Aƒ?^vision for Mac: Education for liberation not neo-liberal indoctrination

By Michael Galvin

A New York Times article from a few weeks ago entitled “Seeking Quality, German Universities Scrap Equality,” looks at the recent changes in the German model of education, shifting from one that is free, open to all and funded by the state, to a more American model where universities seek private funds, impose more selective admissions processes, and students pay tuition (though nothing close to the $40,000 at Macalester, fortunately). German universities are increasingly more brand-oriented, the article points out, as they are now in competition with each other for top places in the national hierarchy.
Though it mentions how standards have increased and the system is more efficient, it is difficult not to think of the students who are now left out. Links to Americanization become more prevalent toward the article’s end as this new “entrepreneurial university” entails a shift away from the humanities to the sciences, and general imitation of “elite American counterparts.” Elitism is a subject the article addresses directly in this supposed shift from equality to quality. A rector at the University of Heidelberg argues that Germans used to consider “elite” a dirty word and that this is slowly changing. For liberal-minded Americans, elitism would also seem to be a negative quality, implying inequality and social hierarchy. However, even in the most self-declared liberal of liberal institutions, for example, Macalester, this has not been the case recently.
In this administration’s first few years, significant policy changes impacted the college’s general outlook and place in American higher education; essentially, our goals have been – and continue to be – pouring money into attempts to keep pace with erroneous American collegiate standards and building up our world class brand identity. Most notably, we have seen the elimination of need blind admissions, another large increase in tuition, and a recent venture to build a $41 million athletic facility with funds not yet secured by the college. Additionally, we are seeing the beginnings of a new Institute for Global Citizenship that will attempt to make Macalester a mecca for global leadership and strengthen its position as “world class” with a “truly global reach.” It purports to mold Macalester students into an unabashedly elitist category called “global citizen-leaders.” Throughout the new institute’s online description, the word “leader” appears excessively, regarding the successful graduates of the new program (they will additionally be awarded diploma-like certificates for their achievements).
This leadership role will situate them perfectly as the new global upper class, educated in Western universities and certified to guide the rest of humanity – wait, where has this been seen in history before? Regardless of the website’s careful wording of leadership and other frequently used words in its “definitions” section, there is no doubt that students are being trained as the next elite guardians of global capitalism. As the next world leaders, everything must revolve around us; situated at the reigns of global capitalism, local issues on the other side of the world must become the issues of the “global citizen-leaders,” by default. The program’s neo-liberal agenda was already made all to clear when Thomas Friedman was invited to speak at the inaugural events, at a suspiciously undisclosed cost of at least $40,000. The institute’s flimsy purpose is also evinced by a vague attempt to justify its creation through a “timeline of global citizenship” going all the way back to the 1800’s and which – of course – does not mention the actual institute until 2005. But most significant is this institute’s role in Macalester’s recent legacy of rendering its position as “world class” – another phrase frequently mentioned on the website. Yet again, another symptom of Macalester’s decadent attempts to keep pace and justify its selection as a “new Ivy.”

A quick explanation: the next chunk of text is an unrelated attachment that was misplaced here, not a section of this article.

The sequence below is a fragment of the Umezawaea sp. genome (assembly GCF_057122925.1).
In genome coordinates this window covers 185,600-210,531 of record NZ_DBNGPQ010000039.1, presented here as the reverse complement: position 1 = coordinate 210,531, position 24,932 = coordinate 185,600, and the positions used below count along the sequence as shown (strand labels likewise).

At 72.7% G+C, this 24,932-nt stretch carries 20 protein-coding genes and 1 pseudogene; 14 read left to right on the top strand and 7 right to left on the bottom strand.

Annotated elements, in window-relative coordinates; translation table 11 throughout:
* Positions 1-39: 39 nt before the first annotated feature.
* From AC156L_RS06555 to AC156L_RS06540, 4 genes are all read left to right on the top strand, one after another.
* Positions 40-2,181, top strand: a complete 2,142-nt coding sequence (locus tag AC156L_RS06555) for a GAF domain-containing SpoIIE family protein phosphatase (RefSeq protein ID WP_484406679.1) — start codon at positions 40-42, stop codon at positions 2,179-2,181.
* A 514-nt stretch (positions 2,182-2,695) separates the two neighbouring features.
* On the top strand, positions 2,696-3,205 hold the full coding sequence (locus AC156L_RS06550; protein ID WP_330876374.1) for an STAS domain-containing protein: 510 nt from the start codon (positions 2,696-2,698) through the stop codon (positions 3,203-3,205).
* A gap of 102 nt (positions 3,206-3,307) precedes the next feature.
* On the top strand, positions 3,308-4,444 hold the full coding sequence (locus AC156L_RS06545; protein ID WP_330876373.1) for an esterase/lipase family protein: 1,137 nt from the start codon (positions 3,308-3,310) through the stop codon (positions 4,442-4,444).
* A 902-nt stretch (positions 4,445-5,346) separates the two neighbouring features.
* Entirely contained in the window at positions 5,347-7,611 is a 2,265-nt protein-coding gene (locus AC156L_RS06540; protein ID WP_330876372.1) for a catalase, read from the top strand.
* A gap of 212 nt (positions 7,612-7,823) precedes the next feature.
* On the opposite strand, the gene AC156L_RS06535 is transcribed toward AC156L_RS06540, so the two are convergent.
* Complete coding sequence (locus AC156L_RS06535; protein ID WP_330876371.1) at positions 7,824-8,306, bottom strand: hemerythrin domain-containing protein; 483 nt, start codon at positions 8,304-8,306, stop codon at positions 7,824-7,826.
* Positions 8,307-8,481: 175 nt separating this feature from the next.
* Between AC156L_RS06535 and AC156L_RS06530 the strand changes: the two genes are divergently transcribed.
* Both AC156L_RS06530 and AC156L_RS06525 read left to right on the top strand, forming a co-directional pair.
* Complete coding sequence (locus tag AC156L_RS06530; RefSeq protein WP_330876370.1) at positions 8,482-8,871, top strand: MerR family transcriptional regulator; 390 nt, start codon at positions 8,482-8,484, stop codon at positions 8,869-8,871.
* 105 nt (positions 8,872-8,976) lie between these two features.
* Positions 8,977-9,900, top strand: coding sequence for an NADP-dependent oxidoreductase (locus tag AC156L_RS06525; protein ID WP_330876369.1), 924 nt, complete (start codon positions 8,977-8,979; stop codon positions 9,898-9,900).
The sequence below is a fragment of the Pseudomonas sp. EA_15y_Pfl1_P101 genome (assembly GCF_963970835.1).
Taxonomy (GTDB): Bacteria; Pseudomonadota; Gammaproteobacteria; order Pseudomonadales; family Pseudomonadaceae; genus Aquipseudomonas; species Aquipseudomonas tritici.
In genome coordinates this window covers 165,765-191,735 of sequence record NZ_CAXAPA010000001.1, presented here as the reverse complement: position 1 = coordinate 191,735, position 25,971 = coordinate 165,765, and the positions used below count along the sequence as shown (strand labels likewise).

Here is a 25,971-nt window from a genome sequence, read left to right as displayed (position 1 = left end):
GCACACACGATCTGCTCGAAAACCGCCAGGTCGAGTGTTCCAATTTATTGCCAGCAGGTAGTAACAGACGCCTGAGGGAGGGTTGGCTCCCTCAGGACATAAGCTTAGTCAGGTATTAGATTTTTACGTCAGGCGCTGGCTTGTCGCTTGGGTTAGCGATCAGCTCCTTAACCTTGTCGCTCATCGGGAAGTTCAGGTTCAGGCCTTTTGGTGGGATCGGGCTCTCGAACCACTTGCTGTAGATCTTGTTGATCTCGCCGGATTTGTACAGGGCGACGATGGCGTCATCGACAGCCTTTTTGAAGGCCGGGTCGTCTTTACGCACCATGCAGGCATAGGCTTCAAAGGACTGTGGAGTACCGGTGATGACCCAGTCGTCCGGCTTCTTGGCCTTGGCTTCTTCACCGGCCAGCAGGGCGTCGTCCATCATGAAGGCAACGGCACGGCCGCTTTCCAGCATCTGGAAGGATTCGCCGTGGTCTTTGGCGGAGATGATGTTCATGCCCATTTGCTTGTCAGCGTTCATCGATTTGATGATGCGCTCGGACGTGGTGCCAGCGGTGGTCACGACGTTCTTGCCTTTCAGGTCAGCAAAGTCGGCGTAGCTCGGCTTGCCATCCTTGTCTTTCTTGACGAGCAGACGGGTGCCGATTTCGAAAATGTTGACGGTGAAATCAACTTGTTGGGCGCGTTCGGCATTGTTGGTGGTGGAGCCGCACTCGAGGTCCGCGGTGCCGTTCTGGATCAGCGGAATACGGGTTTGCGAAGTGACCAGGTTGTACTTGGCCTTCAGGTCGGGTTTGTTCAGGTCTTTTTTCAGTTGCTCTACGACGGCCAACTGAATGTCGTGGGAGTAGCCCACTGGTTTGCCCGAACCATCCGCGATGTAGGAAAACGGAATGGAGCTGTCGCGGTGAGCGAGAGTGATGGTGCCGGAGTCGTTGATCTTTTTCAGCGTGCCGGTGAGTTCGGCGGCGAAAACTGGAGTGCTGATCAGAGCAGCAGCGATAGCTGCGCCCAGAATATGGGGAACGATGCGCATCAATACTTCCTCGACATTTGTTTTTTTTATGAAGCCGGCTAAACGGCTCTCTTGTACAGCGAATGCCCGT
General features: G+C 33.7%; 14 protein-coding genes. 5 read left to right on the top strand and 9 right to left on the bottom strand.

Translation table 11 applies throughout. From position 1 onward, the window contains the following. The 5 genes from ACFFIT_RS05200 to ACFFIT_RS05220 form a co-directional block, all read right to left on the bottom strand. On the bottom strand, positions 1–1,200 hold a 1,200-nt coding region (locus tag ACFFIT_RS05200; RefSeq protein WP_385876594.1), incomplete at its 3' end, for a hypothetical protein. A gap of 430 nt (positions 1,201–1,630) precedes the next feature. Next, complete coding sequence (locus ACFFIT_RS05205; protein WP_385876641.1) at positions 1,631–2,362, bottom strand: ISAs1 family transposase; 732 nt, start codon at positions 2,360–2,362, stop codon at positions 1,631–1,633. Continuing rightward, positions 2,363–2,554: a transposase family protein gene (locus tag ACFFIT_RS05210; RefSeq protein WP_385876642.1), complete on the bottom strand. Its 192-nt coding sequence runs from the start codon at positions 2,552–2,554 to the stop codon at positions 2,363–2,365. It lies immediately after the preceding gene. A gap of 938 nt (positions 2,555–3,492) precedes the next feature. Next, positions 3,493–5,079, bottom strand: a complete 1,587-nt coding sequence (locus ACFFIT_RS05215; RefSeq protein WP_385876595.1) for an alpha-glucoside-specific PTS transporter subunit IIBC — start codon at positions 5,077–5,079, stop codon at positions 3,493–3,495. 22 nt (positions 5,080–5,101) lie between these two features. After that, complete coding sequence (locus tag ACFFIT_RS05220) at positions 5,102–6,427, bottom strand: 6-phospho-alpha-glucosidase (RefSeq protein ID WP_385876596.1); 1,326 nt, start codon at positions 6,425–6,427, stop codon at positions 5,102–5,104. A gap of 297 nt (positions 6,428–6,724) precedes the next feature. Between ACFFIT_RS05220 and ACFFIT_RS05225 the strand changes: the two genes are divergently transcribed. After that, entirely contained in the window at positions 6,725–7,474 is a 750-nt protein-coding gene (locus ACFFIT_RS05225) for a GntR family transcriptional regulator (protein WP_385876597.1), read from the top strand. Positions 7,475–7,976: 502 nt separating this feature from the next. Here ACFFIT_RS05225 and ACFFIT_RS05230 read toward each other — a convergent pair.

Encouragingly, there are dissidents both inside and outside of the college, interested in altering such policies as best as they can. An alum, David White class of ’93, recently sent me an email asking if there was any way alumni could support the student protests against the direction the school is heading. He writes, “An idea that comes to my mind is for students to urge alumni to donate to an alternative fund… [if] they recorded and publicized the amounts that were being diverted to the alternative fund, it might make the administration sit up and take notice instead of the administration’s numerous fund drives, until they change direction.” David says he writes this because most students who’ve come to Macalester in the last few decades were here for the political values and the academics; thus, “giving to a bunch of wealthy administrators with a new stadium,” is a blatant cause for concern.
The current cost of education at Macalester is one of the most significant factors that exhibit our lack of concern for equality. David writes, “I grumbled 10 years ago about the tuition, and now it’s, what, almost 3 times as much? $39,000 I think somebody said? Alumni should ask themselves: if I do the sort of work inspired by Macalester’s social-justice-focused classes and student groups, can I afford, even in my wildest dreams, to send my own kids to Mac? I know if I had kids I couldn’t.” The new programs and policies represent the college’s direction today. This administration already released a 10 year plan outlining Macalester’s future for tomorrow. The increasing talk of “alternatives” highlights the administration’s failures to keep Macalester in line with its professed “progressive values,” even as those foundations continue to be eroded.